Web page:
For many of the tests, Zach and his mother were at Massachusetts General Hospital in Boston and flew down courtesy of Patient AirLift Services, a volunteer organization that offers free flights to those in medical need.
Last week, Zach began his first round of chemotherapy at the Lafayette Family Cancer Center in Brewer.
“He had two days of treatment and there were some side effects,” Gagnon said. “We got home last Friday and he was vomiting until Saturday evening. I’m not used to seeing him that way — he is always so healthy.”
The week of Sept. 10, Zach heads back to Bangor for a five-day course of chemotherapy at Eastern Maine Medical Center.
In all, Zach is scheduled for 12-weeks of chemotherapy followed by 6-weeks of radiation and then surgery in Boston to remove that growth under his arm.
Going from watching her son ride his bike, play in the woods and lead a generally active lifestyle to keeping track of treatment appointments, medications and additional medications needed to counteract the effects of the cancer drugs, has Gagnon feeling like she is on a roller-coaster hanging on for dear life.
While she does have some insurance and Zach is eligible for a form of Mainecare, Gagnon said the bills are going to mount up and she said she was starting to panic.
Then, out of nowhere, while shopping in Bangor a few weeks ago, her phone rang.
“It was Jonathan Kelley and he told me what he was doing for Zach and the fundraiser run,” she said. “I just started crying and thinking, ‘Is this for real?’ I was shocked beyond words.”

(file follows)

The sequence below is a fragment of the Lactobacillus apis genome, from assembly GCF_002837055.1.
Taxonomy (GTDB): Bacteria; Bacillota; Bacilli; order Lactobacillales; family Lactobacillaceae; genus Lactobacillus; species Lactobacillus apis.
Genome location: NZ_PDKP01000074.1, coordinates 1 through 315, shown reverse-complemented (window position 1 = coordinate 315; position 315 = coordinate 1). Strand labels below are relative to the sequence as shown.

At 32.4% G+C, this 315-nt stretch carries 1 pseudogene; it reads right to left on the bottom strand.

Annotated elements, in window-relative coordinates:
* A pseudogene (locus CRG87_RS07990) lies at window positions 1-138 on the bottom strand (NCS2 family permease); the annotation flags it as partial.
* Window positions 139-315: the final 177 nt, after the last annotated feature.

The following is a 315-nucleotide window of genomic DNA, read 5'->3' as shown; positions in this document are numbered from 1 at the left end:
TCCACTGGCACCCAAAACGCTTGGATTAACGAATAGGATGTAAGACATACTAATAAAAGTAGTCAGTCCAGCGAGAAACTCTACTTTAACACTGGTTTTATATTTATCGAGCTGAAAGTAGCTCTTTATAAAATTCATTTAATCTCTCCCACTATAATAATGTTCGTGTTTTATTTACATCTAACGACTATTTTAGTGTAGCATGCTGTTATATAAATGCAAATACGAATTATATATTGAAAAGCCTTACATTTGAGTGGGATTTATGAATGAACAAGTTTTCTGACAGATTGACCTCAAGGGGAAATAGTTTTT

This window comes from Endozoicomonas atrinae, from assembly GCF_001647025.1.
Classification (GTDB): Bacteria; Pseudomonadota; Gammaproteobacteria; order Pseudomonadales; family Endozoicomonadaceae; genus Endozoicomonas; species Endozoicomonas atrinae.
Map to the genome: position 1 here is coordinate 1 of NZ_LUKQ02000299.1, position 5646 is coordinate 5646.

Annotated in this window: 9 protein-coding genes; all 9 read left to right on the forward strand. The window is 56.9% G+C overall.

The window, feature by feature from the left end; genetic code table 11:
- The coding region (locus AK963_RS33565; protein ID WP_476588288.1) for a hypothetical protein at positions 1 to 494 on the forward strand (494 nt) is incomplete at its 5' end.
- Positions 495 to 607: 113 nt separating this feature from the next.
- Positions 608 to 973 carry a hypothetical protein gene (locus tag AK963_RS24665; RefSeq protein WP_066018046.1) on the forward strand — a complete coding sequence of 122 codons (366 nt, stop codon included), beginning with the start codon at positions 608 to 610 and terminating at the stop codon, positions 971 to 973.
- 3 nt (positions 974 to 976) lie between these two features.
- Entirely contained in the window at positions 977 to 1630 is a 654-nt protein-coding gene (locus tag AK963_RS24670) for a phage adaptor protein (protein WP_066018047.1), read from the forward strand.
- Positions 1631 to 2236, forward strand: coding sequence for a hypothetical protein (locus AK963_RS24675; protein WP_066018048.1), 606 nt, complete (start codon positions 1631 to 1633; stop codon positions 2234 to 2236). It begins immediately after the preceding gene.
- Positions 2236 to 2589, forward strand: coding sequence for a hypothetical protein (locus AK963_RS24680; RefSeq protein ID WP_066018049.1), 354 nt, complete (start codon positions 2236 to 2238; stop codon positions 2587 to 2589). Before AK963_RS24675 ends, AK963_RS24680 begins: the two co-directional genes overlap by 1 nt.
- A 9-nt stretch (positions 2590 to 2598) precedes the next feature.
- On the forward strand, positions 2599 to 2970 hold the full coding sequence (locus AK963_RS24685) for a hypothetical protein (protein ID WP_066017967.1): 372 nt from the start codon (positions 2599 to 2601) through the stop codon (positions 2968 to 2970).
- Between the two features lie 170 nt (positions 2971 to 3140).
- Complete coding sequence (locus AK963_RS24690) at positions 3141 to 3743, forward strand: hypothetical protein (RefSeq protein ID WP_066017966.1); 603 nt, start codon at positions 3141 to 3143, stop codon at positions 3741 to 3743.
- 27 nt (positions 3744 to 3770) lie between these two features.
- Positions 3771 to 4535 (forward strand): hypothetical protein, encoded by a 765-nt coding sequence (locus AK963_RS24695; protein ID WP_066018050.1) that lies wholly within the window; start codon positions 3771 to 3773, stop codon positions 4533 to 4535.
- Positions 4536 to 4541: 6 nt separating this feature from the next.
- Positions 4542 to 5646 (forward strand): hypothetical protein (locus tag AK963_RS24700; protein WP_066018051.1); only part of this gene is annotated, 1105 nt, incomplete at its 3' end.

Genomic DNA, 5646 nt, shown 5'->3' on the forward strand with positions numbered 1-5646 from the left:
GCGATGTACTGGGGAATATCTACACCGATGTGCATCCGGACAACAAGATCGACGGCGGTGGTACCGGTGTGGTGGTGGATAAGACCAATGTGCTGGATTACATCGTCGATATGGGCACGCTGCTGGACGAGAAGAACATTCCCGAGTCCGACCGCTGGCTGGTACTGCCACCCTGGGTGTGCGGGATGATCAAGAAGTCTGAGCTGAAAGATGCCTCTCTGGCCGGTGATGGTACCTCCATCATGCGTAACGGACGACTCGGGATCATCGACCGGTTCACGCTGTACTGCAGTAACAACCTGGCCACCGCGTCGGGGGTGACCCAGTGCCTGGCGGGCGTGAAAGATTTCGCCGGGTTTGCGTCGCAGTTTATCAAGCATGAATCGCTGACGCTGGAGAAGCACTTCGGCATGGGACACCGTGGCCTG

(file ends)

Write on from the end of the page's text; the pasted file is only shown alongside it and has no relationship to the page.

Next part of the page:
Zach had been signed up for the youth triathlon and already assigned bib No. 63. Kelley told Gagnon that the number is being retired this year in honor of her son.
“The response has been phenomenal,” Kelley said. “I’ve been contacted by people throughout the United States I don’t even know and friends I’ve not seen since high school and they all want to know what they can do and how they can donate.”
Kelley has set a goal of attracting 250 runners to raise $5,000.
“I think we are going to blow that out of the water,” he said.
As for Zach himself, his mother said her son, who is set to start fifth grade at Teague Park Elementary School this week, may well have some of the wisest and bravest words of all to offer.
“Zach has a good heart and you see compassion in him as an 10-year-old you don’t often find in adults,” she said. “Last night he was a little anxious about starting school and said he’d want to tell people, ‘Be kind to other people and enjoy every day because you never know when it will be your last.’”
Peggy Gagnon is not sure whether her son will be able to attend the run on Sunday, but if his health allows it, he does want to be there.
“He is really my little angel,” she said. “He lifts the spirits of the people around him.”
People may donate through Zach’s Run by sending a check made out to “Tri Aroostook- Zach’s Run” to P.O. Box 927, Presque Isle 04769.
Information is also available on the event’s Facebook page at https://www.facebook.com/events/561563873893072/